US alt singer/composer Cameron Holland has shared an (anti-) summer song this week with his project Kinda Fragile. The song is called “Finley’s Trip” and has been released via Swiss Taxi Gauche Records. The track is taken from Kinda Fragile‘s forthcoming new album “s/t”.
Inspired by Elliot Smith, songwriter Cameron Holland uses the song to tell a story we’re all familiar with about a day in the life of our avoidant, self-destructive anti-hero. He sings in the chorus: How much more can you really lose/Never change your ways /Drinking poison may help you soothe /Another dreadful day.
An unassuming disco drum beat mixed with fuzzy punk guitars lay the uneasy foundation for “Finley’s Trip“, which was produced by Froth‘s singer Joo Joo Ashworth (Automatic, Le Pain). This retro 90s song is suitable for fans of alternative rock such as Dinosaur Jr, Froth or LVL UP.
About Kinda Fragile:
In the amalgam of bands that are the modern Los Angeles music scene, Cameron Holland shares a sound that is intentional, textured and has you longing for the golden days of alternative. His lyricism echoes the melancholy of Elliott Smith juxtaposed with heavy guitar riffs akin to J Mascis and My Bloody Valentine. Alternative, indie, shoegaze, and punk are key elements undeniably woven through his sound.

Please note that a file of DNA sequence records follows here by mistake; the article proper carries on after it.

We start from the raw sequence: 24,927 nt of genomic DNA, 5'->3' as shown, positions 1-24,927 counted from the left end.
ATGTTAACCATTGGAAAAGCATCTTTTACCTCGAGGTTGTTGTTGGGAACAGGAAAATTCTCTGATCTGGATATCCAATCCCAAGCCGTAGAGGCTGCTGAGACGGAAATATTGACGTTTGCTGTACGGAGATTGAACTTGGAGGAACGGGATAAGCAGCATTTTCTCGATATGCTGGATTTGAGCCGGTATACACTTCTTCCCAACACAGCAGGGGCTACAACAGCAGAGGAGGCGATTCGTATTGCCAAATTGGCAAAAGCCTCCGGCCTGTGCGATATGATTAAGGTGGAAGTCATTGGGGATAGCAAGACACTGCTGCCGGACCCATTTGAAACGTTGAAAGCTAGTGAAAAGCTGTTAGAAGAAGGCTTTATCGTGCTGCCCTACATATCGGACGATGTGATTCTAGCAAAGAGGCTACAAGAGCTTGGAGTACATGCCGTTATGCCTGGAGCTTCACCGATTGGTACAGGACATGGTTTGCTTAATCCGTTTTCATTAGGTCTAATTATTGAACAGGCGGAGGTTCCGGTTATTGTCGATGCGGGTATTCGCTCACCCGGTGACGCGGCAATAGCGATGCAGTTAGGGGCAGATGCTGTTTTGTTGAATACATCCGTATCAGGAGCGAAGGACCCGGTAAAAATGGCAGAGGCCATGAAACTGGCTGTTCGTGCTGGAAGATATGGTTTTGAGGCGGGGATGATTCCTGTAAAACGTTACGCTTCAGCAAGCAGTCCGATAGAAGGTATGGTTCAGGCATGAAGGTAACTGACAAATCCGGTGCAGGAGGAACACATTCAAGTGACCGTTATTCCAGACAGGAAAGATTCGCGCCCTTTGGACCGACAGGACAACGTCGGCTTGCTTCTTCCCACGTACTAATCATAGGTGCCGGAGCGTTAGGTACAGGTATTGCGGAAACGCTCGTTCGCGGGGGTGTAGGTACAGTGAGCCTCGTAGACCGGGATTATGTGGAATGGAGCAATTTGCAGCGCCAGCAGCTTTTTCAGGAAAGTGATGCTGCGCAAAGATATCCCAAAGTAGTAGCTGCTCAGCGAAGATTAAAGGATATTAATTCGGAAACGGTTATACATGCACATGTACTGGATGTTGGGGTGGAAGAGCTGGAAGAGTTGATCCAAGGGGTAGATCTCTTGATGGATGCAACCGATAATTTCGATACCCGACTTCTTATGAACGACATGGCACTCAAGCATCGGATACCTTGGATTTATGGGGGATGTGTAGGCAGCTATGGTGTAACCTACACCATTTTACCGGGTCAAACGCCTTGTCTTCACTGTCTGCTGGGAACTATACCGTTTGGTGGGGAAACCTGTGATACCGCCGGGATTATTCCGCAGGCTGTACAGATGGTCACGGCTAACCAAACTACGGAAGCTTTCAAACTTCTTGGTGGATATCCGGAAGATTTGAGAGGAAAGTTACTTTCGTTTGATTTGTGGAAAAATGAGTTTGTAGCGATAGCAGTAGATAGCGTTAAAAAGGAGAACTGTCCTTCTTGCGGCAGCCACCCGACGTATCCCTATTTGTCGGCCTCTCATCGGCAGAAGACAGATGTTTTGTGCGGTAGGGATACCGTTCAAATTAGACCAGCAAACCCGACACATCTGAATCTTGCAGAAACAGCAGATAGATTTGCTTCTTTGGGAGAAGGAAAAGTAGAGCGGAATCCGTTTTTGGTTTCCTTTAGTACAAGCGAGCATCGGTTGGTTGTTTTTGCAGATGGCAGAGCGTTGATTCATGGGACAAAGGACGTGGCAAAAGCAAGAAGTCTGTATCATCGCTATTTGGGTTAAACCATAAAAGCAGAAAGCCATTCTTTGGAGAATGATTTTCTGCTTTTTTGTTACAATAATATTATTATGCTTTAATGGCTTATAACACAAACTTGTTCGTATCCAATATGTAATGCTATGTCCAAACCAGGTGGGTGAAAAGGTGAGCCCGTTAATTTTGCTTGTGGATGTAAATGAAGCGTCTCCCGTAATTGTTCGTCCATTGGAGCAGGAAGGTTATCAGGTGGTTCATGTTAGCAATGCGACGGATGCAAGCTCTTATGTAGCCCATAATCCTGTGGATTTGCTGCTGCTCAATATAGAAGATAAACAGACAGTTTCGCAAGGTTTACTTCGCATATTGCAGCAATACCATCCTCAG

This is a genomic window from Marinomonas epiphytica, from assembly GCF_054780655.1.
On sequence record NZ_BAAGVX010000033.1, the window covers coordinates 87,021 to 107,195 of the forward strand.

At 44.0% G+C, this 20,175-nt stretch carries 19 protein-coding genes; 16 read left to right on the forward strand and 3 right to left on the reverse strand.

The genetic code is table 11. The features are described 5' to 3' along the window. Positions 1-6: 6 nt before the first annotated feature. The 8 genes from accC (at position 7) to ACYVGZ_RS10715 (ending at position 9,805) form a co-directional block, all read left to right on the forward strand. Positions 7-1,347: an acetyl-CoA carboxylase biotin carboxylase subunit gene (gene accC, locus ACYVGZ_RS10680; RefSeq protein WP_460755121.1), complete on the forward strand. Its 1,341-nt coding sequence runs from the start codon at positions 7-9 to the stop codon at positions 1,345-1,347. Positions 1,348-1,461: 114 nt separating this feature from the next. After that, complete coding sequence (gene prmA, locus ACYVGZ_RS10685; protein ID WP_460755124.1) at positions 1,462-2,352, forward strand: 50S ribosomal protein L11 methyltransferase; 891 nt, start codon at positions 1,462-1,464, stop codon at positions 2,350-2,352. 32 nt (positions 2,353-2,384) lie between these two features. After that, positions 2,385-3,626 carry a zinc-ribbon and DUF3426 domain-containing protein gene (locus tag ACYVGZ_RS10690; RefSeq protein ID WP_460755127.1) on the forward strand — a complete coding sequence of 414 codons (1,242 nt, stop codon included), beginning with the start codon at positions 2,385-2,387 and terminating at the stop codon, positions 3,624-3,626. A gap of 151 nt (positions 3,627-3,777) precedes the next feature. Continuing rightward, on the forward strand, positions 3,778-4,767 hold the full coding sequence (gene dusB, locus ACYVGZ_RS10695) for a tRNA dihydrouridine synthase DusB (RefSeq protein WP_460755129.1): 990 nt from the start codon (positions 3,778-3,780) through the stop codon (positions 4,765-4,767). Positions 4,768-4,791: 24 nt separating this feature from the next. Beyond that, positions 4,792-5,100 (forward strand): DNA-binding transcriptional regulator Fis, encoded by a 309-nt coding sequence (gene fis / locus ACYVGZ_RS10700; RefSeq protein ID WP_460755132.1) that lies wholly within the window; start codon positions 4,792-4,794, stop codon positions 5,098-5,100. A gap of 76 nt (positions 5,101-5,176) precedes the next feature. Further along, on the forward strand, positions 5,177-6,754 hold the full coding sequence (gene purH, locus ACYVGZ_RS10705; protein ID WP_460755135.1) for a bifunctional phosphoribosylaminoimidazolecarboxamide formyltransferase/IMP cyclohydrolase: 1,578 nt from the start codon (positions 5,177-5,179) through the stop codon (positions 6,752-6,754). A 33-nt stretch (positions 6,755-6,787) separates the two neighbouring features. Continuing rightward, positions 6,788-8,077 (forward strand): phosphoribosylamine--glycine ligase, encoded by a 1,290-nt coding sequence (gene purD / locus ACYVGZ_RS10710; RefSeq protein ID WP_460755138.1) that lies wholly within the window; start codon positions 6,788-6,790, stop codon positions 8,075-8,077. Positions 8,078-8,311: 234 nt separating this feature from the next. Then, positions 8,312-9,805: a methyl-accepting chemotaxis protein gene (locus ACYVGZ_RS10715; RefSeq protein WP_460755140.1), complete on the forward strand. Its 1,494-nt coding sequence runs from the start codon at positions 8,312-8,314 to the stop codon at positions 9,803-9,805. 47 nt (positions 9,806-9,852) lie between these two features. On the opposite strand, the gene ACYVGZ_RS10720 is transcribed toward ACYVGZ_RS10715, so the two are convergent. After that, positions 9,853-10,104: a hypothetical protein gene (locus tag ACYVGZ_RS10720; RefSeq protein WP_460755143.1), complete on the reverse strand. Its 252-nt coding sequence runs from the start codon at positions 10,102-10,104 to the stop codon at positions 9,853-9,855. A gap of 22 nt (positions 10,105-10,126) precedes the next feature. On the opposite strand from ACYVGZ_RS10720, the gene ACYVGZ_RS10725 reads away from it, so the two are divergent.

His music is a culmination of his experience: the simplicity and nostalgia of his midwestern roots, the sounds of Los Angeles, and the golden age of the 90’s music scene. At 10 years old he received his first guitar, a Washburn for kids, he was hooked, and music became the background of his life. Over the years he played in a handful of bands, jamming punk rock covers with friends but it wasn’t until 2020 that he began writing and playing his own music. This is what Cameron calls his “lightbulb moment”, the realization he had all the puzzle pieces to create music that fused the wide tapestry of his musical and creative influences. Kinda Fragile is just that dynamic, raw, both loud and soft. He sonically captures the beauty in the ordinary and the messiness of our modern existence.